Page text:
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Magma contains dissolved gases that are
released into the atmosphere during eruptions.
Gases are also released from magma that
either remains below ground (e.g. As an
intrusion), or is rising towards the surface.
The volcanic gases that pose the greatest
potential hazard to people, animals,
agriculture, and property are sulphur dioxide,
carbon dioxide, and hydrogen fluoride. The concentration of CO2 gas in these areas
can be lethal to people, animals, and vegetation.
Case study: Mammoth Mountain (Long Valley Caldera), California
A Lahar is a hot or cold mixture of water and rock fragments,
flowing down the slopes of a volcano and/or river valleys.
When moving, a lahar looks like a mass of wet concrete that
carries rock debris ranging in size from clay to boulders more
than 10 m in diameter. Lahars can vary in both size and
As a lahar rushes downstream from a volcano, its size,
speed, and the amount of water and rock debris it carries
constantly change. Eruptions may trigger one or more lahars
directly by quickly melting snow and ice on a volcano, or
ejecting water from a crater lake. Sometimes lahars are
created by intense rainfall during/after an eruption -
rainwater can erode loose volcanic rock and soil on hillsides
and in river valleys.
Lahars almost always occur on or near stratovolcanoes because these volcanoes tend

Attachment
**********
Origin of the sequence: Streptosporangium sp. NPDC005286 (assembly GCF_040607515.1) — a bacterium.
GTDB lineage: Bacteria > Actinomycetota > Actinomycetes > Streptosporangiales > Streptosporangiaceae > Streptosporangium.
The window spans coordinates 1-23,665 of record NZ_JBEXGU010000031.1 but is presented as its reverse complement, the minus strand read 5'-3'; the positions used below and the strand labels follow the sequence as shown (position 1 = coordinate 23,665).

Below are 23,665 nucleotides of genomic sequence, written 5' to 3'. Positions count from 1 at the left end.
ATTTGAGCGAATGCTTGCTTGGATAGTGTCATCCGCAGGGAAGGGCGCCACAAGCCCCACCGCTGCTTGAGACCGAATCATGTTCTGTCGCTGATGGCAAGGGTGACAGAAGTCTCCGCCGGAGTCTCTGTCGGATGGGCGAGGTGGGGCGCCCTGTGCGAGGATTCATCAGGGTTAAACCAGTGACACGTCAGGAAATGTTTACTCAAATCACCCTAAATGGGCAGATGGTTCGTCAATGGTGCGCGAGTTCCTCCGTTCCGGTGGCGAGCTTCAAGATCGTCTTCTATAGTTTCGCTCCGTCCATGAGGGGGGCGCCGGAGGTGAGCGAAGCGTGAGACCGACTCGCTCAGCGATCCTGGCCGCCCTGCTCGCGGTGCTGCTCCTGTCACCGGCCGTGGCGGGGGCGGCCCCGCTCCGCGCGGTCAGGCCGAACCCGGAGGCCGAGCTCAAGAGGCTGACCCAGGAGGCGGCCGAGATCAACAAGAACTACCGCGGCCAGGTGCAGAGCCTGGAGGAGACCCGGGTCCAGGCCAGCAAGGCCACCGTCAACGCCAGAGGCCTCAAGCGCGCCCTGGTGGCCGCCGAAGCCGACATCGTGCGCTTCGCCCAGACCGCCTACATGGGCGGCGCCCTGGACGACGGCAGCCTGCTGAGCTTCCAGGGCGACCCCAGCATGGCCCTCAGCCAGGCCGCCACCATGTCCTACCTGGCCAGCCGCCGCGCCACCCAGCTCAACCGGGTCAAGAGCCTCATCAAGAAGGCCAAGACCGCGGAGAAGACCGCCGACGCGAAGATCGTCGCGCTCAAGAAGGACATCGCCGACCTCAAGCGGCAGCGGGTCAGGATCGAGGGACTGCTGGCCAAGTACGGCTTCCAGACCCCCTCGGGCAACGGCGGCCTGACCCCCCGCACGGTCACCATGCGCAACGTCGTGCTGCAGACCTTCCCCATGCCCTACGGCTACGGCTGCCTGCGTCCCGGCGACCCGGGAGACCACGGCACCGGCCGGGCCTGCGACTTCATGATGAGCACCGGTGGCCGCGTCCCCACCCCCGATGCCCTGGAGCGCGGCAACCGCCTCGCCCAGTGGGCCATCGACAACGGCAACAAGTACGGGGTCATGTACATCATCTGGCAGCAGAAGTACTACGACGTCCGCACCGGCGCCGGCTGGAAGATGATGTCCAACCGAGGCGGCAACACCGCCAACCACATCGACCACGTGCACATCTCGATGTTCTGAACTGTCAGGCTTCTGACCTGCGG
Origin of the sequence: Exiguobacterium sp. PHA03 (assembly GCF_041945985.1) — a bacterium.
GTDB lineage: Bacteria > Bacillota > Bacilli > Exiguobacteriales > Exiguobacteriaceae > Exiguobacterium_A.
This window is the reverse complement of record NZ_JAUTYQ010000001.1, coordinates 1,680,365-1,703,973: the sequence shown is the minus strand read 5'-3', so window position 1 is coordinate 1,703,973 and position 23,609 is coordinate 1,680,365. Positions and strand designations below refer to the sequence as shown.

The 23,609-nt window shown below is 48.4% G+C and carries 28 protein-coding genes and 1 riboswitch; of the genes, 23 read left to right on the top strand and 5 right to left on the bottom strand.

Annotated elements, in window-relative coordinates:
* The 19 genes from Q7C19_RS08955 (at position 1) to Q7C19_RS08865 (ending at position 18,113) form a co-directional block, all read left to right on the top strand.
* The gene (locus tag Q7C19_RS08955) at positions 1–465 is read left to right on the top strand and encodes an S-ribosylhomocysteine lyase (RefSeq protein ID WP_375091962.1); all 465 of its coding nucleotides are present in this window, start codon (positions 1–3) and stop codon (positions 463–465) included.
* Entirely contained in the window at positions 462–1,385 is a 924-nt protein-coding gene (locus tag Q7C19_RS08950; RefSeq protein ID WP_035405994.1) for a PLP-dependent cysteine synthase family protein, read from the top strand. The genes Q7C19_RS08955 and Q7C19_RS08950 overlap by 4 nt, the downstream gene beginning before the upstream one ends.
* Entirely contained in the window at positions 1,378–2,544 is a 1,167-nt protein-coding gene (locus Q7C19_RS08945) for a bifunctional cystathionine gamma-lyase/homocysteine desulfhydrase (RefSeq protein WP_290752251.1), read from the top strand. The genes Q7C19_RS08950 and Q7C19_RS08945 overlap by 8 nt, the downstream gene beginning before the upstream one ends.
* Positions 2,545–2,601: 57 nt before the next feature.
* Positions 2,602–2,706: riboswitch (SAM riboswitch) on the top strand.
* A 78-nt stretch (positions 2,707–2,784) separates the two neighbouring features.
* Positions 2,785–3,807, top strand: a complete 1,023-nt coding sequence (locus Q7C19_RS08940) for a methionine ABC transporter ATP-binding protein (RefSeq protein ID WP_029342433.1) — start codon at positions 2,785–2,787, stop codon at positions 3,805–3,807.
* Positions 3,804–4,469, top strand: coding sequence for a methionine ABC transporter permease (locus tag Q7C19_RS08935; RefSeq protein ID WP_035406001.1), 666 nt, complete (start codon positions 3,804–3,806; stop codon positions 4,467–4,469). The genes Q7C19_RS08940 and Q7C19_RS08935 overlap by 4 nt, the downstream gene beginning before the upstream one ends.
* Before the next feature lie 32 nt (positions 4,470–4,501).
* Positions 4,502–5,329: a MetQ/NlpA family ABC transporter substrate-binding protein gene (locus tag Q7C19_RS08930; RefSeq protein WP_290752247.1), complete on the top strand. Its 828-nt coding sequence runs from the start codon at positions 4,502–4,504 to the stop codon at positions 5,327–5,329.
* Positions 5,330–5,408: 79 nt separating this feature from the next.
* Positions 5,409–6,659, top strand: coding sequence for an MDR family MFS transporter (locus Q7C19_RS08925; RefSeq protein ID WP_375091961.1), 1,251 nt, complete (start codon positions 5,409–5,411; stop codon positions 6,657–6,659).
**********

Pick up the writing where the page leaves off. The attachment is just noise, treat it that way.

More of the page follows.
to erupt explosively and have tall & steep cones.
They can crush almost anything in the path of a lahar; e.g. buildings and valuable land
may become partially or completely buried by layers of rock debris. By destroying
bridges and key roads, lahars can also trap people in areas vulnerable to other
hazardous volcanic activity, especially if the lahars leave deposits that are too deep,
too soft, or too hot to cross.
Case Study: Mount St. Helens, Washington (Muddy River, May 18, 1980).
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Landslides are large masses of rock and soil that fall, slide, or flow very rapidly under the
force of gravity. These mixtures of debris move in a wet or dry state, or both. Volcano
landslides range in size from less than 1 km3 to more than 100 km3.
A landslide typically destroys everything in its path and may generate a variety of
related activity.…read more
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km per hour, Pyroclastic flows knock down, shatter, bury or carry away nearly all objects
and structures in their way.
Pyroclastic flows vary considerably in size and speed, but even relatively small flows
that move <5 km from a volcano can destroy buildings, forests, and farmland. And on
the margins of pyroclastic flows, death and serious injury to people and animals may
result from burns and inhalation of hot ash and gases.
Case Study: Mount St. Helens, Washington (1980).…read more